This morning while sipping coffee in Glenwood Springs, CO, and browsing the images from the camera I downloaded the other day, I came across this one – a play image or a mistake – badly under exposed and grainy. It really caught me as something rather odd, surreal, not something I would want to encounter if these things were alive. Images of nooses and creatures waiting to gobble you up or wrap themselves around you. Technological nightmare? I don’t know. But here you are – a bit of play in a gothic way.
Apparently back in the early part of the last century, this was a really nice place to come. The lake was renown for fishing and there was a hotel – resort, anyone? So, to kill a lot of fish all at once, someone decided to do it with dynamite. The result? The area is volcanic and beneath the lake was a cave or something, made from cooled lava. The dynamite broke the roof of the cave . . . drained the lake . . . lots of dead fish, and that was it.
Now it is a lovely rest stop alongside the road, with a trail, picnic grounds, pet area, and a much welcomed spot. When it rains, I think the lake may fill with water, but for now native grasses fill the lake bed.
One of the things about following a track in the woods regularly, you see things that you don’t see another time. Where we were staying near Spokane, our daily walks took us out along the same track, under the pines, alongside the river. While the season didn’t change much in the few days we were there, what I saw became more specific, like this flower against the fallen tree. Different times of day, too, presented the light in different ways as it shone through the trees. This familiarity is one of the delights to be had with the familiar.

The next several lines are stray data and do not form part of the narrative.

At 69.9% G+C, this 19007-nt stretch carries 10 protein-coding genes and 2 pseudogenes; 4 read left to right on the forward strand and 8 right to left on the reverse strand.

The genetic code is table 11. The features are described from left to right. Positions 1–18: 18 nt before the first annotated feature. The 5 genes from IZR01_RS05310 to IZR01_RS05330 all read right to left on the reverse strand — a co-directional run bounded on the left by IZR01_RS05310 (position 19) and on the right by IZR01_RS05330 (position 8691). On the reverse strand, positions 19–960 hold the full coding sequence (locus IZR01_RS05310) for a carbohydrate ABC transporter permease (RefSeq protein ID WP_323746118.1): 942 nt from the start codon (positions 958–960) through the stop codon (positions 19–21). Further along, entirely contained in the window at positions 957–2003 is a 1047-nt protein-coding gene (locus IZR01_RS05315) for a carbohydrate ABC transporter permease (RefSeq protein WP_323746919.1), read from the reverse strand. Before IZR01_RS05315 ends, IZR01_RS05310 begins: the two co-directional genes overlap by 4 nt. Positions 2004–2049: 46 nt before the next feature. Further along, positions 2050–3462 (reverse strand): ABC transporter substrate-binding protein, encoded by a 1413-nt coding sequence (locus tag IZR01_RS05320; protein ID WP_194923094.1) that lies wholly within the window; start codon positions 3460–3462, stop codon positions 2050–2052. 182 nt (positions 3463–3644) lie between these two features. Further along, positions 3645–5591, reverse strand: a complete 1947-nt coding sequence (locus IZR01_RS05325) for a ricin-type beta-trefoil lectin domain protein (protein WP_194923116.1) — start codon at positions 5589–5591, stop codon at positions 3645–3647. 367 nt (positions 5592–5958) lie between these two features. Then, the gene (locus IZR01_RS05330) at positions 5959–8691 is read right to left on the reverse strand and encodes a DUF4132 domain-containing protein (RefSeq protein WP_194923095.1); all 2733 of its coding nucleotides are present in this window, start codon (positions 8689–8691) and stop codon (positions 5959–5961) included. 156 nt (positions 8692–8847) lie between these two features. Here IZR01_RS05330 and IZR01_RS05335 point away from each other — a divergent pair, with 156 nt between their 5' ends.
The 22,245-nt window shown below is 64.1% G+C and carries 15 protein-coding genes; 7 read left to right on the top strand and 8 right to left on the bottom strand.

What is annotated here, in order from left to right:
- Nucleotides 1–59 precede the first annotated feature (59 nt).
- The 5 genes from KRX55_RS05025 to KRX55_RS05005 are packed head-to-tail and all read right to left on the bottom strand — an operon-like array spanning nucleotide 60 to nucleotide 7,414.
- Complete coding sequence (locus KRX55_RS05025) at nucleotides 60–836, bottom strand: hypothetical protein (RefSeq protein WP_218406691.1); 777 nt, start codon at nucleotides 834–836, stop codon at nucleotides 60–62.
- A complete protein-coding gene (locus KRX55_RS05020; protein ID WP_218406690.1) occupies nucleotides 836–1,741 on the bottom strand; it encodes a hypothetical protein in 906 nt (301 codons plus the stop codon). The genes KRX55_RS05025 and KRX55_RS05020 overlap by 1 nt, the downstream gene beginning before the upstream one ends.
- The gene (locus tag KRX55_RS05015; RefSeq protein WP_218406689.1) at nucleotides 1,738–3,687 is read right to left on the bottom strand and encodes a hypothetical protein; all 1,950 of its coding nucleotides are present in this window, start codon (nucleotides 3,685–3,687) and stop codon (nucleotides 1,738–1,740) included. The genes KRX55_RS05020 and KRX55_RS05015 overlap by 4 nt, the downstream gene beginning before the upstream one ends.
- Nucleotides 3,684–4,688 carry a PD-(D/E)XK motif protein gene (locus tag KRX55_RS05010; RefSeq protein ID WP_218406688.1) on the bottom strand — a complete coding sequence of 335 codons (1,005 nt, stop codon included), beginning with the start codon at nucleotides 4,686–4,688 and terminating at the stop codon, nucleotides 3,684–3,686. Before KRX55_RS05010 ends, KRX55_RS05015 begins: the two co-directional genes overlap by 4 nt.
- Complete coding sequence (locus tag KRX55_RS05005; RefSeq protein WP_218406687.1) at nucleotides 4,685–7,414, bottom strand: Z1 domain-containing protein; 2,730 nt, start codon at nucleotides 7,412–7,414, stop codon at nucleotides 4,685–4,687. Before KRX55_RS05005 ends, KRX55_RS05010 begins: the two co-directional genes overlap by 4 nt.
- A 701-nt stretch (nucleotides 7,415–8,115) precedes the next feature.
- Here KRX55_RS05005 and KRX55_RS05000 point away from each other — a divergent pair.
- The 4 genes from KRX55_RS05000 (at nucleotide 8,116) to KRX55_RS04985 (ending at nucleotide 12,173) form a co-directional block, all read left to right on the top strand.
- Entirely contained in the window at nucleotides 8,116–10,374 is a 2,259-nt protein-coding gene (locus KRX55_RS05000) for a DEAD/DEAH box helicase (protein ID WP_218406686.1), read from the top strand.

We are staying at the edge of the Riverside National Forest, just outside of Spokane, WA. The Spokane River runs through it. Tall pine trees and other plants – flowers, bushes – line the banks of the river. Some people have houses along the shoreline. In high summer, the dusty, dry smell of pine needles fills the air. So do a few bugs – I got a nasty bite from some kind of fly and it hurt! Despite the bugs, it is always a pleasure to walk through a forest and be in the countryside.
As we wend our way to Wisconsin by car, we are seeing a lot of the West – the non-burning part so far – and this is a grain elevator (I think) taken as we drove by it. To one side we had barren hills, an occasional tree, the freeway in front of us, and to the other side, the broad expanses of the Columbia River in Oregon. A building was rare in this barren, beautiful land.